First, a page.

It is preferred that the A blocks have a molecular weight from 5000 to 35,000 each while the block B should each have a molecular weight from 20,000 to 300,000. It is more preferred that the A blocks each have a molecular weight from 7,500 to 30,000, and each B block has a molecular weight from 30,000 to 150,000. It is most preferred that the A blocks each have a molecular weight from 10,000 to 20,000, and each B block has a molecular weight from 45,000 to 75,000. The overall molecular weight can range from 50,000 to 325,000. These molecular weights are peak molecular weights of the predominant species measured by gel permeation chromatography (GPC).

The present invention works with both unhydrogenated and hydrogenated polymers. Hydrogenated ones are preferred in certain circumstances. While unhydrogenated diene polymers have a number of outstanding technical advantages, one of their principal limitations lies in their sensitivity to oxidation. This can be minimized by hydrogenating the copolymers, especially in the diene blocks. The hydrogenation of these polymers and copolymers may be carried out by a variety of well established processes including hydrogenation in the presence of such catalysts as Raney Nickel, nobel metals such as platinum, palladium and the like and soluble transition metal catalysts. Titanium biscyclopentadienyl catalysts may also be used such as disclosed in U.S. Pat. No. 5,039,755, which is herein incorporated by reference. Suitable hydrogenation processes which can be used are ones wherein the diene-containing polymer or copolymer is dissolved in an inert hydrocarbon diluent such as cyclohexane and hydrogenated by reaction with hydrogen in the presence of a soluble hydrogenation catalyst. Such processes are disclosed in U.S. Pat. Nos. 3,113,986, 4,226,952 and Reissue 27,145, the disclosures of which are herein incorporated by reference. The polymers are hydrogenated in such a manner as to produce hydrogenated polymers having residual unsaturation content in the polydiene block of less than about 20%, and preferably as close to zero percent as possible, of their original unsaturation content prior to hydrogenation.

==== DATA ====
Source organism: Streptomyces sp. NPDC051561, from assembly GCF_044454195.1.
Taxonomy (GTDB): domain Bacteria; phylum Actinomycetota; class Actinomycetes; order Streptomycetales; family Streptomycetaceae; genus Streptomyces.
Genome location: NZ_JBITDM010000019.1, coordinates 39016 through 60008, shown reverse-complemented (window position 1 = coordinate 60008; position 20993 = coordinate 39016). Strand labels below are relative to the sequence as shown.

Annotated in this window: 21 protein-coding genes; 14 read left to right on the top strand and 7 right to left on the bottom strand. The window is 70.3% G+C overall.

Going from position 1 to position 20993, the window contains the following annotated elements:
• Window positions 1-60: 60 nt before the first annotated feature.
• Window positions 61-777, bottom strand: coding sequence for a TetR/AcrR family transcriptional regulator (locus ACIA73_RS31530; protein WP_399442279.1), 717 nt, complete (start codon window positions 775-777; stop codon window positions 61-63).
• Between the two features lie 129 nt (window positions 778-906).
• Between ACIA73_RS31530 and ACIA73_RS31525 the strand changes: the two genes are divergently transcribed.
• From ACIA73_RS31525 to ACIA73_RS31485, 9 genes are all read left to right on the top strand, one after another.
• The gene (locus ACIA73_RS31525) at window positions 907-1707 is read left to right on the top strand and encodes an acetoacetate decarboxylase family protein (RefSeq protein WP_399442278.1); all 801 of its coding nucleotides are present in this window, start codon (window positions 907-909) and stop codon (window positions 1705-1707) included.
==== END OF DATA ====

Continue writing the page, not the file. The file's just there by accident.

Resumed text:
Particularly suitable block copolymers, prior to hydrogenation, which may be employed for the present purpose include the following species:

Polystyrene-polyisoprene-polystyrene

Polystyrene-polybutadiene-polystyrene

Triblock copolymers such as these are preferred because of the ability of the vinyl aromatic end blocks to form glassy domains which tie together the rubber mid blocks. The glassy domains act as physical crosslinks and impart excellent elastomer properties much like vulcanized rubbers, but because these domains turn fluid above their glass transition temperature, they are easily processed.